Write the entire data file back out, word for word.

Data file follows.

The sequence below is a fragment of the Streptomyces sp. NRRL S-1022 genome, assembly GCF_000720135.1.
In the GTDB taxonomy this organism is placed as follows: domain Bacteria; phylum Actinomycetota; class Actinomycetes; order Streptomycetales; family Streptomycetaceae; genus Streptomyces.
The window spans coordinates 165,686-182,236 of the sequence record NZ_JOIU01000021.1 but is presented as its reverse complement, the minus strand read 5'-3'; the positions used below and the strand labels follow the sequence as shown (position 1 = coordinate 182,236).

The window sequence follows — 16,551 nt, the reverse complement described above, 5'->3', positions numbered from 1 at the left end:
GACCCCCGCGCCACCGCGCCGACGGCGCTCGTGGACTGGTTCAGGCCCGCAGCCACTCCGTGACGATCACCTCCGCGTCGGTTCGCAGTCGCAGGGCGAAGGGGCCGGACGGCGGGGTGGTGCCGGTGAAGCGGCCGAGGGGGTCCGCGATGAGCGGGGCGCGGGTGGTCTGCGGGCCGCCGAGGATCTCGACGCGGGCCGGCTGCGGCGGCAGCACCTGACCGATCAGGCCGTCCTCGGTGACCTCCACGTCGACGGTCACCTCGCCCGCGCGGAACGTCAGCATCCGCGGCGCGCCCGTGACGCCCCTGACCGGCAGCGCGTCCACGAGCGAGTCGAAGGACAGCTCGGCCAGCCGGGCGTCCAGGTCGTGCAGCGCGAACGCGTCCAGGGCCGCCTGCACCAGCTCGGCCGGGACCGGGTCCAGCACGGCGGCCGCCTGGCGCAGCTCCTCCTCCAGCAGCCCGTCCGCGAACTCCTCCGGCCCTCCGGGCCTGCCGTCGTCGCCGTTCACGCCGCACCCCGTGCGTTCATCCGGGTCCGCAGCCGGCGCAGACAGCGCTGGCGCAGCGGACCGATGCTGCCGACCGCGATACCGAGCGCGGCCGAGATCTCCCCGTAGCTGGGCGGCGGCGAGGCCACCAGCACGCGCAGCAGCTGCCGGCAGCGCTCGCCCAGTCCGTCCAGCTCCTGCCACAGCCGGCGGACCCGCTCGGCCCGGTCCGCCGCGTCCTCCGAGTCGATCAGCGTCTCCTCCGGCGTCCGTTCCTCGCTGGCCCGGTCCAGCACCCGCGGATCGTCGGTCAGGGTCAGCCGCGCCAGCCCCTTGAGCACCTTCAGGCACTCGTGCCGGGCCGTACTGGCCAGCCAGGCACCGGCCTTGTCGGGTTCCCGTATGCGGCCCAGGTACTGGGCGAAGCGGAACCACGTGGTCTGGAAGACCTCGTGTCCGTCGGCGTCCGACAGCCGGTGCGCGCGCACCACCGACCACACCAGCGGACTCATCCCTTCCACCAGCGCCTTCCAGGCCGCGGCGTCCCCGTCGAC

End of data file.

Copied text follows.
The sequence below is a fragment of the Streptomyces sp. NRRL S-1022 genome, assembly GCF_000720135.1.
In the GTDB taxonomy this organism is placed as follows: domain Bacteria; phylum Actinomycetota; class Actinomycetes; order Streptomycetales; family Streptomycetaceae; genus Streptomyces.
The window spans coordinates 165,686-182,236 of the sequence record NZ_JOIU01000021.1 but is presented as its reverse complement, the minus strand read 5'-3'; the positions used below and the strand labels follow the sequence as shown (position 1 = coordinate 182,236).

The window sequence follows — 16,551 nt, the reverse complement described above, 5'->3', positions numbered from 1 at the left end:
GACCCCCGCGCCACCGCGCCGACGGCGCTCGTGGACTGGTTCAGGCCCGCAGCCACTCCGTGACGATCACCTCCGCGTCGGTTCGCAGTCGCAGGGCGAAGGGGCCGGACGGCGGGGTGGTGCCGGTGAAGCGGCCGAGGGGGTCCGCGATGAGCGGGGCGCGGGTGGTCTGCGGGCCGCCGAGGATCTCGACGCGGGCCGGCTGCGGCGGCAGCACCTGACCGATCAGGCCGTCCTCGGTGACCTCCACGTCGACGGTCACCTCGCCCGCGCGGAACGTCAGCATCCGCGGCGCGCCCGTGACGCCCCTGACCGGCAGCGCGTCCACGAGCGAGTCGAAGGACAGCTCGGCCAGCCGGGCGTCCAGGTCGTGCAGCGCGAACGCGTCCAGGGCCGCCTGCACCAGCTCGGCCGGGACCGGGTCCAGCACGGCGGCCGCCTGGCGCAGCTCCTCCTCCAGCAGCCCGTCCGCGAACTCCTCCGGCCCTCCGGGCCTGCCGTCGTCGCCGTTCACGCCGCACCCCGTGCGTTCATCCGGGTCCGCAGCCGGCGCAGACAGCGCTGGCGCAGCGGACCGATGCTGCCGACCGCGATACCGAGCGCGGCCGAGATCTCCCCGTAGCTGGGCGGCGGCGAGGCCACCAGCACGCGCAGCAGCTGCCGGCAGCGCTCGCCCAGTCCGTCCAGCTCCTGCCACAGCCGGCGGACCCGCTCGGCCCGGTCCGCCGCGTCCTCCGAGTCGATCAGCGTCTCCTCCGGCGTCCGTTCCTCGCTGGCCCGGTCCAGCACCCGCGGATCGTCGGTCAGGGTCAGCCGCGCCAGCCCCTTGAGCACCTTCAGGCACTCGTGCCGGGCCGTACTGGCCAGCCAGGCACCGGCCTTGTCGGGTTCCCGTATGCGGCCCAGGTACTGGGCGAAGCGGAACCACGTGGTCTGGAAGACCTCGTGTCCGTCGGCGTCCGACAGCCGGTGCGCGCGCACCACCGACCACACCAGCGGACTCATCCCTTCCACCAGCGCCTTCCAGGCCGCGGCGTCCCCGTCGAC